- A partial government shutdown appears more likely after a new poll found Americans sharply divided on President Trump’s immigration policy.
- Among the poll’s key findings: 57 percent of Americans want Trump to compromise on border wall funding, but two-thirds of Republicans want him to stand firm even if it means a shutdown.
- At a meeting with Democratic minority leaders Nancy Pelosi and Chuck Schumer, Trump said he would be “proud to shut down the government for border security.”
The U.S. government could be headed for a shutdown next week.
That, at least, seems more likely this week after a new NPR/PBS NewsHour/Marist Poll found Americans sharply divided on President Trump’s immigration policy, with 52 percent disapproving and 44 percent approving.
The same day, Trump met with House and Senate Minority Leaders Rep. Nancy Pelosi, D-Calif., and Sen. Chuck Schumer, D-N.Y., to negotiate an agreement to fund the government before key departments and agencies shut down on Dec. 21.
At stake was how much money, if any, will be appropriated for building a wall along the U.S.-Mexico border. Trump is seeking $5 billion, but Pelosi and Schumer are offering $1.38 billion for fencing and border security in general. The two sides seemed to be at an impasse, as Trump told Schumer he would be “proud to shut down the government for border security.”
“I will take the mantle,” the president continued. “I will be the one to shut it down — I’m not going to blame you for it.”
With reference to the border wall and government spending bill specifically, the poll found Americans think the president should compromise on the wall to avoid a shutdown by a 21-point margin: 57 percent to 36 percent.
That figure may not weigh too heavily in the Trump’s mind, however, given that among Republican respondents, nearly two-thirds would like to see him stand firm on securing funding a border wall even if it means a government shutdown.
Not surprisingly, a similar contrast appeared in the poll when respondents were asked whether the wall should be an “immediate priority” for Congress. Only 28 percent agreed, but that included 63 percent of Republicans.
Indeed, assuming respondents who identified as Republican make up the bulk of Trump’s voter base, he has a powerful incentive to stand firm even if it leads to a shutdown. Building the wall was one of the central promises of Trump’s 2016 presidential campaign, and 91 percent of Republicans currently back the president on his handling of immigration, the poll found.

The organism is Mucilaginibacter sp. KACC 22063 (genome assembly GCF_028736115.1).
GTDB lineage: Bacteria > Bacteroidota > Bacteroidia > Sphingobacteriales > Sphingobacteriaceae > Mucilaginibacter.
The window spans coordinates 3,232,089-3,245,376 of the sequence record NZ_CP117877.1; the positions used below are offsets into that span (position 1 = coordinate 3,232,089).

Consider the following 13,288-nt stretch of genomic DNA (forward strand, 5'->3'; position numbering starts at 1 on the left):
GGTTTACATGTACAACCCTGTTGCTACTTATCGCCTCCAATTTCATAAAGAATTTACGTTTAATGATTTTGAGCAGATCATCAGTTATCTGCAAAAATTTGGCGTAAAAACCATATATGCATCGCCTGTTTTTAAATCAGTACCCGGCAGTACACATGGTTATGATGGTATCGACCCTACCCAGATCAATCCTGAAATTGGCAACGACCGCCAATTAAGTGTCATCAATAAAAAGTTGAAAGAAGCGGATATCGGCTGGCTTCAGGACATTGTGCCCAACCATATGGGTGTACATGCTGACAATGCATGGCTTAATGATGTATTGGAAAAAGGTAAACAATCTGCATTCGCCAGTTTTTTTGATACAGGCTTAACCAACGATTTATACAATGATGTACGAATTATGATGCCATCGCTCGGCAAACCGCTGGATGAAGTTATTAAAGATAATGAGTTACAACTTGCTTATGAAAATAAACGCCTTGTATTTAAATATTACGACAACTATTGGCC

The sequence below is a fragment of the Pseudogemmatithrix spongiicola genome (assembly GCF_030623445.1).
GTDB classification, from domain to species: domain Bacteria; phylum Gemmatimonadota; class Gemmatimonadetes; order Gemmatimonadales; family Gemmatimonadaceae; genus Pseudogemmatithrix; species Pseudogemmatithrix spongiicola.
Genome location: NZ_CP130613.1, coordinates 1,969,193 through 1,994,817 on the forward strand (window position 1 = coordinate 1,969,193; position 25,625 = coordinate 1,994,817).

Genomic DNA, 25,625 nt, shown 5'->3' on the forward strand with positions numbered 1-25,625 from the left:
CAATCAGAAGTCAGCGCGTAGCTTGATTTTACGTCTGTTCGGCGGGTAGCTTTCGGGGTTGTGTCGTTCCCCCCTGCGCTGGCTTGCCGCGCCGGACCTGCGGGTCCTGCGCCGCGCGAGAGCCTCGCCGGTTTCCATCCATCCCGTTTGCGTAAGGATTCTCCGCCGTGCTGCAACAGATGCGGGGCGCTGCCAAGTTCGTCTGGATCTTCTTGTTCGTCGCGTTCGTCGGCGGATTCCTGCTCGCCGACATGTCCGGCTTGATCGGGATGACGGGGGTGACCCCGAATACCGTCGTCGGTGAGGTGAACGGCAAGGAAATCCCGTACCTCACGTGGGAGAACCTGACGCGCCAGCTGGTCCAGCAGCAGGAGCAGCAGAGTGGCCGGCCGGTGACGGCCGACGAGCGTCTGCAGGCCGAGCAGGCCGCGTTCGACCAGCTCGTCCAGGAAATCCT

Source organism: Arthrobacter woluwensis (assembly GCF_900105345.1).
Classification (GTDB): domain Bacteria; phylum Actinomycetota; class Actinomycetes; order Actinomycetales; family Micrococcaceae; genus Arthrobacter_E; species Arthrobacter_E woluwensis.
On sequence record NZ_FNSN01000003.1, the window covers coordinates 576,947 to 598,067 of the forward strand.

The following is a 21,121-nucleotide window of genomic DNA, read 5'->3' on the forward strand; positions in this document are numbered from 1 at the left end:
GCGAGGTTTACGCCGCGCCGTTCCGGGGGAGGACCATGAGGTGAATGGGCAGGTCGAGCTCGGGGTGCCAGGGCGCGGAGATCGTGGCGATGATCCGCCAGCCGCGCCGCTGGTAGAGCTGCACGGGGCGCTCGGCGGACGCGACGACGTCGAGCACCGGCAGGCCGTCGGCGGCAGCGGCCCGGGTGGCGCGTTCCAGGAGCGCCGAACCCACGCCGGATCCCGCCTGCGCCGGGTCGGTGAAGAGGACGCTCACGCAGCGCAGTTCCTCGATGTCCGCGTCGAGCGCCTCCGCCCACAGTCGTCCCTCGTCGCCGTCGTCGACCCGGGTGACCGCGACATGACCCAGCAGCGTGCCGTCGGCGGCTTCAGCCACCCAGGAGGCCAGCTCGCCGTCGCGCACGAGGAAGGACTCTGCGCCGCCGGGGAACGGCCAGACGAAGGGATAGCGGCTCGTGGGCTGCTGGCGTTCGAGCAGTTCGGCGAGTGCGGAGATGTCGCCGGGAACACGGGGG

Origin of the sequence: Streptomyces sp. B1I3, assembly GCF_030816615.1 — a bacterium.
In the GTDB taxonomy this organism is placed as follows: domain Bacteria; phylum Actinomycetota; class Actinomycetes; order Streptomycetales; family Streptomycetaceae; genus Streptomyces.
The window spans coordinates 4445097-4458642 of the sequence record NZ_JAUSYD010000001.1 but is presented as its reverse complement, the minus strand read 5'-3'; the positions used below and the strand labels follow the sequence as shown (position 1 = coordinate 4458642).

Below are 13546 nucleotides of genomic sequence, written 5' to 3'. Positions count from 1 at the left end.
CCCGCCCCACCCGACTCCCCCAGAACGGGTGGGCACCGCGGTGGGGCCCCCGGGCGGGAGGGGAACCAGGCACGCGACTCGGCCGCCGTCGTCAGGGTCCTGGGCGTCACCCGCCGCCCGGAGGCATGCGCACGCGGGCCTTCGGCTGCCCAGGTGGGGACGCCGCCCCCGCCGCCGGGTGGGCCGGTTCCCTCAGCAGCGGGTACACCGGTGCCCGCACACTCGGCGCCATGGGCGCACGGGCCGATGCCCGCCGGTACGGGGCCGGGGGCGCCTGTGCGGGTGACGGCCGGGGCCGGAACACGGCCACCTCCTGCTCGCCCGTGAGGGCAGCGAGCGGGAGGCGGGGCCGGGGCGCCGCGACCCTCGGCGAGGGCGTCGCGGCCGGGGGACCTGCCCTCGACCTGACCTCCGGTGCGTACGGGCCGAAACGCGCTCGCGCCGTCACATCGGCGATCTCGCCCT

As if to emphasize the support of Trump’s base, the Conservative Action Project released a memo today urging the president to stand firm on his demand for $5 billion to fund the wall. It was signed by a range of conservative policy leaders and activists.
“American sovereignty and national security are at risk the longer Congress delays in addressing the crisis at the border,” the memo said. “President Trump has used all of his authorities to mitigate illegal entry, but only Congress has the authority to fund the border wall. After two years of inaction on Capitol Hill, we support the urgency of President Trump’s request.”
The one area in which Trump does enjoy majority support among Americans more broadly is his handling of the protection of U.S. borders, which 53 percent of respondents said they approve (versus 43 percent who said they did not approve). Trump’s approval rating dropped by more than 10 points, however, when Americans were asked about his handling of specific issues like the migrant caravan and undocumented immigrants already in this country.
Given this disparity between Republican respondents and public opinion more broadly on immigration issues, it may be a challenge for Trump to unify his own party in his fight for a border wall, much less gain concessions from Democrats.
Senate Majority Whip John Cornyn, R-Texas, for example, said in a recent call with reporters that a shutdown doesn’t make sense, though he didn’t stake out a position on the wall funding.
“Well, we’ve seen that movie before,” Cornyn said, according to Texas Monthly. “Shutting down the government doesn’t solve the problem because at some point, you need to re-open the government and then you still have the same problem staring you in the face. So I hope that cooler heads will prevail.”
View the detailed results of the poll here. It was conducted from Nov. 28-Dec. 4, surveyed 1,075 adults, and has a margin of error of +/- 3.7 percent.
Image Credit: “Trump on the South Lawn, White House” by The Epoch Times is licensed under CC BY 2.0
Andrew Collins cut his teeth in politics as a congressional campaign staffer during the 2012 election. Since then he has worked in Washington, D.C. as the digital media manager and as a staff writer at the Franklin Center for Government & Public Integrity, and is a recent graduate of the Trinity Fellows Academy (class of ’17). His work has appeared in Politico, US News & World Report, The Chicago Tribune, The Daily Caller, and The Hill. He lives in Seattle, WA.